(2) Most follow-up questions are answered with in the hour; however, if I am not signed on, please allow up to 24 hours.

(3) When we are done, please assign a feedback rating.

Customer: replied 7 months ago.
No I still do not understand.
I am filling out "certification for not information report on the sale or exchange of a principal residence"
I came upon this item:
"If my basis in the residence is determined by reference to the basis in the hands of a person who acquired the residence in an exchange to which section 1031 of the IRS code applied, the exchange to which section 1031 applied occurred more than 5 (five) years prior to the date I sold or exchanged the residence."
the options are:
"True", "False", or "NA" I'm not sure which one to chooseI have never owned a home prior to this one, I have owned the home for 4 years now (purchased traditionally with a loan, not transferred to me), I will not be buying another home for a minimum of 1 year after this home sells.
Customer: replied 7 months ago.
34;Certification for no information reporting on the sale or exchange of a principal residence"
Expert:  Maverick replied 7 months ago.

1. If my basis in the residence is determined by reference to the basis in the hands of a person who acquired the residence in an exchange to which section 1031 of the Internal Revenue Code applied

What this appears to be saying is that if your basis in this home is determined by the basis of a seller who acquired the residence as a result of a like-kind exchange, then it is asking you whether it is true that such exchange occurred more than 5 years before the date you sold or exchanged the residence.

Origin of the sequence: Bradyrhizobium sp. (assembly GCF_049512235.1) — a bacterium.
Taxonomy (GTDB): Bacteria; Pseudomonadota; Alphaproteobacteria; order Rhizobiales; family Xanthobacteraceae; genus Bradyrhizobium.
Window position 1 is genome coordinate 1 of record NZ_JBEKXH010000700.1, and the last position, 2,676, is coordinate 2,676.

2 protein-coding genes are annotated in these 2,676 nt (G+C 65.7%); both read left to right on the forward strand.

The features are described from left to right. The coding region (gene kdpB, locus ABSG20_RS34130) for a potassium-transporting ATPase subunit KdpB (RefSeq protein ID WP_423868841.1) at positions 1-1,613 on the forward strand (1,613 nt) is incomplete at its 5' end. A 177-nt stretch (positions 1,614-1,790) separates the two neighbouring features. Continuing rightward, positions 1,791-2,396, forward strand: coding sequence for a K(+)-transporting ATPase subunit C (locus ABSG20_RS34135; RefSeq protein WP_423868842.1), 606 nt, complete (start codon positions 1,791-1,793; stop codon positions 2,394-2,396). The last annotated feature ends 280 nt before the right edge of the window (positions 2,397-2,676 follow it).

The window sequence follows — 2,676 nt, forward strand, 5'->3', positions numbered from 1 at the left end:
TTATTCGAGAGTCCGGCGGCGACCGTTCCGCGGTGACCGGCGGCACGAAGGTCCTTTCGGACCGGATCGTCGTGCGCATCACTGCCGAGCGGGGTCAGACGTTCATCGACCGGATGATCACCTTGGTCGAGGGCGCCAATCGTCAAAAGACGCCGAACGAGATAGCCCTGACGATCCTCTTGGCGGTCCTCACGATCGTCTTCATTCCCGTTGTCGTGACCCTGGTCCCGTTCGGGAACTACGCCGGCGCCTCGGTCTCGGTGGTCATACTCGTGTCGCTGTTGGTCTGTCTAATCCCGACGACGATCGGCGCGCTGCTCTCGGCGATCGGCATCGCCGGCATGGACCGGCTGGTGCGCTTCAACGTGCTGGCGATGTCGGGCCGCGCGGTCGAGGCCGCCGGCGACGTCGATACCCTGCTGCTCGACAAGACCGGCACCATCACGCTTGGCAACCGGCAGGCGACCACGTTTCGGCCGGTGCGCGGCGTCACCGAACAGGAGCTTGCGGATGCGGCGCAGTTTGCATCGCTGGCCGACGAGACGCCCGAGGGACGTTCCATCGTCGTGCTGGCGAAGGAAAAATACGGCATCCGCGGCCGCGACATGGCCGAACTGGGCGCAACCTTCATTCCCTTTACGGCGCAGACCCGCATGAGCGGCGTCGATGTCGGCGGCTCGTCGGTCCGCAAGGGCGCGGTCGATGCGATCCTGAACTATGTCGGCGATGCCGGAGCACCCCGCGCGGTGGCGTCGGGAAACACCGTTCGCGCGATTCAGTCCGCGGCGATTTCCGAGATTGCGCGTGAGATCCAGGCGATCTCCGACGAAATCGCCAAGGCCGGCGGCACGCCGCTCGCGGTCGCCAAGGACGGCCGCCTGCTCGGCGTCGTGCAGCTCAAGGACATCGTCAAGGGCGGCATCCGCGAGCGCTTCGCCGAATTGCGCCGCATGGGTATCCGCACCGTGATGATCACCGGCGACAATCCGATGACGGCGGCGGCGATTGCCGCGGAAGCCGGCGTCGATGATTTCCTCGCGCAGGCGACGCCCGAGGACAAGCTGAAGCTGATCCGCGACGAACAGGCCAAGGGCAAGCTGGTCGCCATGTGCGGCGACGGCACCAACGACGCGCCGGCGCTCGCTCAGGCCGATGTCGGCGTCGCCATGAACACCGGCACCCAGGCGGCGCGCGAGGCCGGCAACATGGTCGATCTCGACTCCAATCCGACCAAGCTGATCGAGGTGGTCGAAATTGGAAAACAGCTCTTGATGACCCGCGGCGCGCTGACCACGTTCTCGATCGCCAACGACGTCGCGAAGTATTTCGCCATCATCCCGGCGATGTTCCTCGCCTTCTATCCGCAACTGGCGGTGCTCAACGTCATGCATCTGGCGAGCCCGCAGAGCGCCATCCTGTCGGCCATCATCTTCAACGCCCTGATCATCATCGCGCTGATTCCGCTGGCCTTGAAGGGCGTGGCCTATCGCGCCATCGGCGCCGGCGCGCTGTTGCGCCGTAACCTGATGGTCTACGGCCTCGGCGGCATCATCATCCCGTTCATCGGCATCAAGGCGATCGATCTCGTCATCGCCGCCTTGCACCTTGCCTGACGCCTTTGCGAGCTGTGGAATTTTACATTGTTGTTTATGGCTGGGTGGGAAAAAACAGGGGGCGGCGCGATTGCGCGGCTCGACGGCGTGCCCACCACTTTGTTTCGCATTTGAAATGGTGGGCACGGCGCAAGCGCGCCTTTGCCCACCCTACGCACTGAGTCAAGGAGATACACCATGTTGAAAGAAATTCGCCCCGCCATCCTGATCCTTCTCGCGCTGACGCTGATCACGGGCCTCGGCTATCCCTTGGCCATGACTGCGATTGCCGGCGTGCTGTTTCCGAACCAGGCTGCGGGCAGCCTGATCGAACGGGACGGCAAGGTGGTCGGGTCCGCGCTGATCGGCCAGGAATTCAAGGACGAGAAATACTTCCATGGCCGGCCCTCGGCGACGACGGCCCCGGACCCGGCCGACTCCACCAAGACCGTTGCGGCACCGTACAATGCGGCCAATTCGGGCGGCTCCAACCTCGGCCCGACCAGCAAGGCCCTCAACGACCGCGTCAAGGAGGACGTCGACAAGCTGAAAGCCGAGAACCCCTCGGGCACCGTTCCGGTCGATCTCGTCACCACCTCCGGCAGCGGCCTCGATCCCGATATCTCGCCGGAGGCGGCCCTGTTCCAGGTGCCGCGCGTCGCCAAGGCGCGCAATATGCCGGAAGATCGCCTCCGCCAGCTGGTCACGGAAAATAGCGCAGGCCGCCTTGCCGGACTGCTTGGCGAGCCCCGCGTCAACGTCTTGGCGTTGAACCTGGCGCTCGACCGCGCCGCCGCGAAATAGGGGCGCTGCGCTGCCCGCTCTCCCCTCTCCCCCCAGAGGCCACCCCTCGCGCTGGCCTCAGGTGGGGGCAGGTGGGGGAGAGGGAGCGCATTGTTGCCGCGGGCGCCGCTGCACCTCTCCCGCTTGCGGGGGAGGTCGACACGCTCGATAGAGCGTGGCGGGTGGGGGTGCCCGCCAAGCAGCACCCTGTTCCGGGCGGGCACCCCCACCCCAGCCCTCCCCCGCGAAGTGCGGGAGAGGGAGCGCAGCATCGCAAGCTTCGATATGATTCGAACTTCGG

Does this make any sense in the context of your purchase of this home? If not, then you may want to consider checking "NA".

Please Note:

(1) The information I provide is general in nature and for educational purposes only. For example, it may help you identify the scope of receiving unbundled legal services from a local lawyer. It should not be construed as “legal advice” or as the rendition of “legal services” on any subject matter. I am not a specialist in any field. This information may not reflect current legal developments for your specific jurisdiction and is not guaranteed to be correct or complete. No attorney-client relationship is established without a signed written agreement and our communications are not confidential. Please do not act or fail to act based on this information alone. If you need legal advice or services regarding a specific matter, you should consult in-person with a local lawyer who can guide you after reviewing all the pertinent details of your situation. This disclaimer also applies to any telephone communications we may have.

(2) Most follow-up questions are answered with in the hour; however, if I am not signed on, please allow up to 24 hours.

(3) When we are done, please assign a feedback rating.